Posted By: Deborah Ilea
The Pirate Bay marks its seventh anniversary this month, proving that it just may be, as it touts itself, the world’s most resilient bittorrent site. Unfortunately, this anniversary coincides with a Swedish court decision rejecting the appeal of the site’s founders making the future of the site a questionable one. Only time will tell if the site will manage to hang on to its resiliency or go the way of pirates of old and turn into some fairytale myth we tell our grandchildren.
When the site went up in November of 2003, the bittorrent protocol was just a baby, not quite two years old. Today, it is one of the most common protocols used in the transfer of large files – estimated to account for 27% to 55% of all Internet traffic as of February 2009, according to Wikipedia. Wikipedia, BitTorrent (protocol), https://secure.wikimedia.org/wikipedia/en/wiki/BitTorrent_%28protocol%29 (last updated November 29, 2010). The Pirate Bay has grown right along with the protocol and today is ranked number 92 in the world in the Alexa Traffic Rank list. See http://www.alexa.com/siteinfo/thepiratebay.org.
The bittorrent protocol is not the only thing to change during the sites 7-year history. The popularity of the Internet and sites like The Pirate Bay has caused many countries to take a closer look at their copyright laws. In 2006, in response to the 2001 European Union enactment of its Copyright Directive to implement the 1996 WIPO Copyright Treaty (the wheels of law turn ever so slowly), France passed its Loi sur le Droit d’Auteur et les Droits Voisins dans la Société de l’Information (law on authors’ rights and related rights in the information society), commonly referred to as DADVSI. This law focuses on “the exchange of copyrighted works over peer-to-peer networks and the criminalizing of the circumvention of digital rights management (DRM) protection measures.” Wikipedia, DADVSI, https://secure.wikimedia.org/wikipedia/en/wiki/DADVSI (last update October 1, 2010). The same year, the United States and Japan came up with the idea to create a “plurilateral agreement for the purpose of establishing international standards on intellectual property rights enforcement.” Wikipedia, Anti-Counterfeiting Trade Agreement, https://secure.wikimedia.org/wikipedia/en/wiki/Anti-Counterfeiting_Trade_Agreement (last updated November 28, 2010). In 2008, when official talks began on what has come to be known as the Anti-Counterfeiting Trade Agreement, or ACTA, there were ten countries plus the European Union participating.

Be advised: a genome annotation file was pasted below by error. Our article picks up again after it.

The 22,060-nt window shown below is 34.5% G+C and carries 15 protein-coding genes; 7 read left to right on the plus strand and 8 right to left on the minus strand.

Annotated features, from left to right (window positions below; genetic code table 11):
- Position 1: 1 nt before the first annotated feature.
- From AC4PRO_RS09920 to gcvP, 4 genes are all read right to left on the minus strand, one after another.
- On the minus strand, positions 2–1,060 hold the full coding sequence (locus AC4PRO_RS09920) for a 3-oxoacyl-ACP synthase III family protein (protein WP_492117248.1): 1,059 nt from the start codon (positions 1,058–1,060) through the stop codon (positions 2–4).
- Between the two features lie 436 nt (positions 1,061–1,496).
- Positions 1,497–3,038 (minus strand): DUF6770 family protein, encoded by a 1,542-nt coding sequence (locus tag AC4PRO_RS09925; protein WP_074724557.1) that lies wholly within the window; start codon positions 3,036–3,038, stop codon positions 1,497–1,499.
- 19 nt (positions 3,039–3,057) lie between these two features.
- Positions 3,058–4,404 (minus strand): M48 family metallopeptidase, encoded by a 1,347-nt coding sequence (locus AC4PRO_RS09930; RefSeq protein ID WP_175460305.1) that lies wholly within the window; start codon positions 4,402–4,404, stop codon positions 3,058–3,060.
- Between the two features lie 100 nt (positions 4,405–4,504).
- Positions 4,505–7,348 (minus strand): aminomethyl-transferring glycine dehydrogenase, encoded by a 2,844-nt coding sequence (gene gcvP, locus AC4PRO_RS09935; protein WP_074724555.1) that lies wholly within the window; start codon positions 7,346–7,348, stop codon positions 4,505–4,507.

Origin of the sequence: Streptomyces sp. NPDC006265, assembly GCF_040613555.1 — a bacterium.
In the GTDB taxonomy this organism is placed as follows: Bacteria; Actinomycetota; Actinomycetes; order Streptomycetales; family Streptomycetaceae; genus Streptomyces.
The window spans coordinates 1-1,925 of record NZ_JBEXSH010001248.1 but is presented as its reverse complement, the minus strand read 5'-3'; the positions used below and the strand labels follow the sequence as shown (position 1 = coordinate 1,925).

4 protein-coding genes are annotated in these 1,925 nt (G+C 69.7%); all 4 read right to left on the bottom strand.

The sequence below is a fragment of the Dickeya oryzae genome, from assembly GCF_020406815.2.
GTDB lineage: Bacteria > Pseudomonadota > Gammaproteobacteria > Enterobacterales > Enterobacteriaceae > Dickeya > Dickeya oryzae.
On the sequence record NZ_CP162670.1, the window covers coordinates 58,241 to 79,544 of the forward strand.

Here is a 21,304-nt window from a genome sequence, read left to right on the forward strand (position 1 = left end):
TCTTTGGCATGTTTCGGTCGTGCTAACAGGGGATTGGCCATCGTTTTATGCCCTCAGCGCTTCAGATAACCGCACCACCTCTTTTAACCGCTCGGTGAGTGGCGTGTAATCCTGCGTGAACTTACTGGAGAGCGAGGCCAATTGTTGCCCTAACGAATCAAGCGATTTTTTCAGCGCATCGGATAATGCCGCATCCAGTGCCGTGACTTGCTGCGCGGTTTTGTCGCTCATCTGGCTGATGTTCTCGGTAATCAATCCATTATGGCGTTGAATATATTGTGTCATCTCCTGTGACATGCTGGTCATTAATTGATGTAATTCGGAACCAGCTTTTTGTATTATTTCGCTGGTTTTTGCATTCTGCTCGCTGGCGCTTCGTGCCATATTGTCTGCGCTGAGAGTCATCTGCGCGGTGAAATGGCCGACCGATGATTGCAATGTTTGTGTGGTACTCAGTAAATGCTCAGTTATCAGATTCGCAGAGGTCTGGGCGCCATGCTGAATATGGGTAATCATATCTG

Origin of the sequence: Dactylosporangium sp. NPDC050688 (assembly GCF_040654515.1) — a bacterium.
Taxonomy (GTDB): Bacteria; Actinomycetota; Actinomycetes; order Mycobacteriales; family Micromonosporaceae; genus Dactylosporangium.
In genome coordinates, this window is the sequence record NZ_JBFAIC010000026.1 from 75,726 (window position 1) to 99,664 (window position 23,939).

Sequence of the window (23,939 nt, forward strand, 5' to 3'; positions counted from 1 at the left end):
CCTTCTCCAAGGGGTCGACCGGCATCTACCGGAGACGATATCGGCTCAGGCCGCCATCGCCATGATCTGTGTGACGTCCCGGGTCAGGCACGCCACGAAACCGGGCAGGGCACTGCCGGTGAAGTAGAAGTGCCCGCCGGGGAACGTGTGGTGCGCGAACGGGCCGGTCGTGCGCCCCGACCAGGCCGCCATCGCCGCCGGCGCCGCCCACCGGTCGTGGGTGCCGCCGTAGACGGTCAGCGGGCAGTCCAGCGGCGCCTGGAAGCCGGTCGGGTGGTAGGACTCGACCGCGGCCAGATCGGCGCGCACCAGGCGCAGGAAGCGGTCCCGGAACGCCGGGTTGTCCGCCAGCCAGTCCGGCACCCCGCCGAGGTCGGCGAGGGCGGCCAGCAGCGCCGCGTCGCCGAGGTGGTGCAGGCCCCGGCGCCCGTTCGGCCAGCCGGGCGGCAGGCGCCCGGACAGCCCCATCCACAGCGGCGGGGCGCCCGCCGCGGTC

The ever-evolving laws surrounding copyrighted works, both internationally and in Sweden where The Pirate Bay is located, have caused the site many litigation woes. The harshest of these was the filing in 2008 of “a joint criminal and civil prosecution in Sweden of four individuals charged for promoting the copyright infringement of others with The Pirate Bay site.” Wikipedia, The Pirate Bay, https://secure.wikimedia.org/wikipedia/en/wiki/The_Pirate_Bay#Trial (last updated November 28, 2010). It is this case which resulted, in April 2010, in the four defendants being found guilty and sentenced to jail time plus hefty fines. The last appellate avenue available to them just returned decision rejecting their appeal, lowering their jail time, and considerably increasing their fines.
The site has pursued many creative avenues to avoid copyright laws – including negotiations at one point to buy the Principality of Sealand to host their servers just off the British coast on an old World War II Fort whose owners have been claiming themselves a sovereign state. Unfortunately, the deal fell through. More recently, other creative ideas have popped up in the pirate community: hosting servers on a ship, in a blimp, even in a satellite orbiting the Earth. Apparently, even the sky’s not the limit.